We should be watching this closely here in Cowichan. We’ve already seen high-paying jobs in the resource industries disappear and matters will get even worse. American eco-imperialism will continue to Àex its muscles and attempt to stand in the way of Canadian resource development that can provide families with jobs and decent middle-class incomes for decades to come. The Northern Gateway pipeline application is a strategic showdown between those who want Canadians to bene¿t from our natural resources and those who would lock us up as a natural theme park for the bene¿t of our neighbours to the south.
Patrick Hrushowy writes every Friday in the News Leader Pictorial. Email him at firstname.lastname@example.org
Friday, January 20, 2012
Cowichan News Leader Pictorial A11
Did authorities react well to the latest snowfall?
Have an opinion you’d like to share? email email@example.com phone 250-746-4471
“The highways, yes, but they were really slow on the side streets. Hospital hill wasn’t even plowed right away.”
Jacqueline McKenzie, North Cowichan
“I took my granddaughter to school and the roads to Mount Prevost school were good. Other than that, I was inside.”
Ron Haslam, Duncan
What do you think? Log on to www.cowichannewsleader.com and answer our Question of the Week. Results will be published in our next edition.
Enforcement, barricades are the solution for the Malahat
Maybe staff housing the answer to affordable housing crunch
Dear editor One successful solution to the affordable housing problem was implemented in Banff, Alta back in the 1970s or earlier. Because Banff is in a national park, development is limited and housing is outrageously expensive. Many businesses provided staff housing — apartments, townhouses and single-family homes — appropriate to the worker’s salary. Both parties bene¿ted: workers had affordable housing and employers or landlords had workers who were conscientious about their jobs and upkeep of their homes because they didn’t want to lose either. Eleanor Montour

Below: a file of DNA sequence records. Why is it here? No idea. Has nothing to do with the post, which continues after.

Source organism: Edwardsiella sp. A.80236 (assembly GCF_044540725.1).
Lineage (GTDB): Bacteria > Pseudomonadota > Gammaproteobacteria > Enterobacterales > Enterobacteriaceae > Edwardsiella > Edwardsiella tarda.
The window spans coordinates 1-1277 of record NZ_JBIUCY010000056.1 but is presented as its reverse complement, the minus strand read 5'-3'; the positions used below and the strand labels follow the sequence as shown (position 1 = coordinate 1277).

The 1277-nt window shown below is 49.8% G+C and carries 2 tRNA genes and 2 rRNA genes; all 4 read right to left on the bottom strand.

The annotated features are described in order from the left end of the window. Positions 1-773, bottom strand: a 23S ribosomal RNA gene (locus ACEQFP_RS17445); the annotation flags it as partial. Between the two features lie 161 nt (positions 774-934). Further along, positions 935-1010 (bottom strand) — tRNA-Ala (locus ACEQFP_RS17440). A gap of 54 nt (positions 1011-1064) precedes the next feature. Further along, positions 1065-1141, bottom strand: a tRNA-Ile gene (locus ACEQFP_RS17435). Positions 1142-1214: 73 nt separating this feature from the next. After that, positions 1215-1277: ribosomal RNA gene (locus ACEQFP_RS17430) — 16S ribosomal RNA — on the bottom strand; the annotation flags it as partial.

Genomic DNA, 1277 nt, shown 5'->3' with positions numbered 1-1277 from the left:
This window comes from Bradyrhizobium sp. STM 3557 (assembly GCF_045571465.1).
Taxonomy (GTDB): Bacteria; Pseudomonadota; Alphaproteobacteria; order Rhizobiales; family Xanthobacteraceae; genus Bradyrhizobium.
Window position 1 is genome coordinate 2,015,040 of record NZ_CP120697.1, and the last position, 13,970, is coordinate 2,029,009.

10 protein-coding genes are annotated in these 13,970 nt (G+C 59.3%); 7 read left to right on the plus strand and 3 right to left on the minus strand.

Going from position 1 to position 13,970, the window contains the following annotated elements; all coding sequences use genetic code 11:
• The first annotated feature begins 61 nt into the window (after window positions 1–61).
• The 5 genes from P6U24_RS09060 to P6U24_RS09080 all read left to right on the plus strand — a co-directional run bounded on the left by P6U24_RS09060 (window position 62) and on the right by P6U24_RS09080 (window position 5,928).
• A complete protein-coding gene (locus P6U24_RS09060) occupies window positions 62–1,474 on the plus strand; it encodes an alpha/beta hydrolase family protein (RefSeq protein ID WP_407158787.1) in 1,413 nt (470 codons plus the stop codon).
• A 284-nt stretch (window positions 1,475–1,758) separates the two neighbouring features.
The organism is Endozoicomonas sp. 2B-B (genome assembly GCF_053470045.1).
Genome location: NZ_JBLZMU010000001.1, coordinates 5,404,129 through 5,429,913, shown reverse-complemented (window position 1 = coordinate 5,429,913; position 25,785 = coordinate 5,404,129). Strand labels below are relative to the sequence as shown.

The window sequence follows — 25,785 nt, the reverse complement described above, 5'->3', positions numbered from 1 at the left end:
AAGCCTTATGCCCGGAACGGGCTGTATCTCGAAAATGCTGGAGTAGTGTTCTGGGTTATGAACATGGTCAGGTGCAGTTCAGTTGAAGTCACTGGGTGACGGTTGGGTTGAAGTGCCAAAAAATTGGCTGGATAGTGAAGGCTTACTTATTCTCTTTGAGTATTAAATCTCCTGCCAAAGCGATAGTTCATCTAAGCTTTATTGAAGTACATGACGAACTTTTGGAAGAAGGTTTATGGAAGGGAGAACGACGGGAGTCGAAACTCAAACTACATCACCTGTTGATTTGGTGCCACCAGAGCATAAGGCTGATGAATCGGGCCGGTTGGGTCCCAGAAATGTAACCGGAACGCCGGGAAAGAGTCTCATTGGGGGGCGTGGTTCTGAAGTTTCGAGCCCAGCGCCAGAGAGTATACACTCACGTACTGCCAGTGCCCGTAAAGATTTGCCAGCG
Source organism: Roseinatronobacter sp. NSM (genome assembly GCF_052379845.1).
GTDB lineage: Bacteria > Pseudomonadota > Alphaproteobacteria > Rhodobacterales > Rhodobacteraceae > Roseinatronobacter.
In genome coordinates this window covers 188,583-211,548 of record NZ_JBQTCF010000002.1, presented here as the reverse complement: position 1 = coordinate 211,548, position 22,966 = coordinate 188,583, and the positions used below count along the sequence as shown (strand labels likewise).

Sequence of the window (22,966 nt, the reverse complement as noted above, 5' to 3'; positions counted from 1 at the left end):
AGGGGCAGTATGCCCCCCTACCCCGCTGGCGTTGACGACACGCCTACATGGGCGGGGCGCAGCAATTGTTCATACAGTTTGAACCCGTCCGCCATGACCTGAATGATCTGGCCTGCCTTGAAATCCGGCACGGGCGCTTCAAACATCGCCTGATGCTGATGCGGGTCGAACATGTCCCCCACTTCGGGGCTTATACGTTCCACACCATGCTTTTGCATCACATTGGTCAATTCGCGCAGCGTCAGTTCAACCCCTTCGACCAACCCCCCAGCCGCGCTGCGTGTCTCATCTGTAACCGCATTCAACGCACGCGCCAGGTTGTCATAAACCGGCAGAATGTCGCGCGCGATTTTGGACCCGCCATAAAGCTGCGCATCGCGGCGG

In my opinion: $1 million a year is a lot of money, but it will pay for itself quickly in lives
Maybe some bright lights can solve ongoing Malahat issues
Dear editor I live in Shawnigan Lake and my daughter lives in Victoria so trips up and down the Malahat are a regular thing for us. I keep reading about and seeing on the evening news coverage of accidents on this highway. There are many suggestions as to how accidents could be prevented but no action taken. As the Malahat is part of the Trans-Canada Highway it seems to me it should have some priority. I believe light is a great deterrent to home robbery so I have to wonder why light would not also be helpful on the highway. I am not an engineer but it seems to me this stretch of the highway would be much safer if lights were installed all the way up. Ann Mitchell Shawnigan Lake
Malahat needs concrete solutions most of all
Dear editor Regarding the Malahat. We don’t need photo radar or a feasibility study on the subject. Instead, spend that money installing concrete barriers along the entire length to eliminate the head-on — and frequently fatal — accidents. All the speed crackdowns in the world won’t help the driver who has a medical emergency and loses control of his vehicle. Jay Siska Shawnigan Lake
We asked you: “Do you report minor crimes to police? (i.e. petty theft, cellphone talk while driving, etc.)” You answered: (39 votes)
92 per cent NO
To vote on the next Question of the Week, log onto the web poll at www.cowichannewsleader.com
Ron and Shirley Hill, were among the members of the Valley Senior Organization who danced the night away on New Year’s Eve.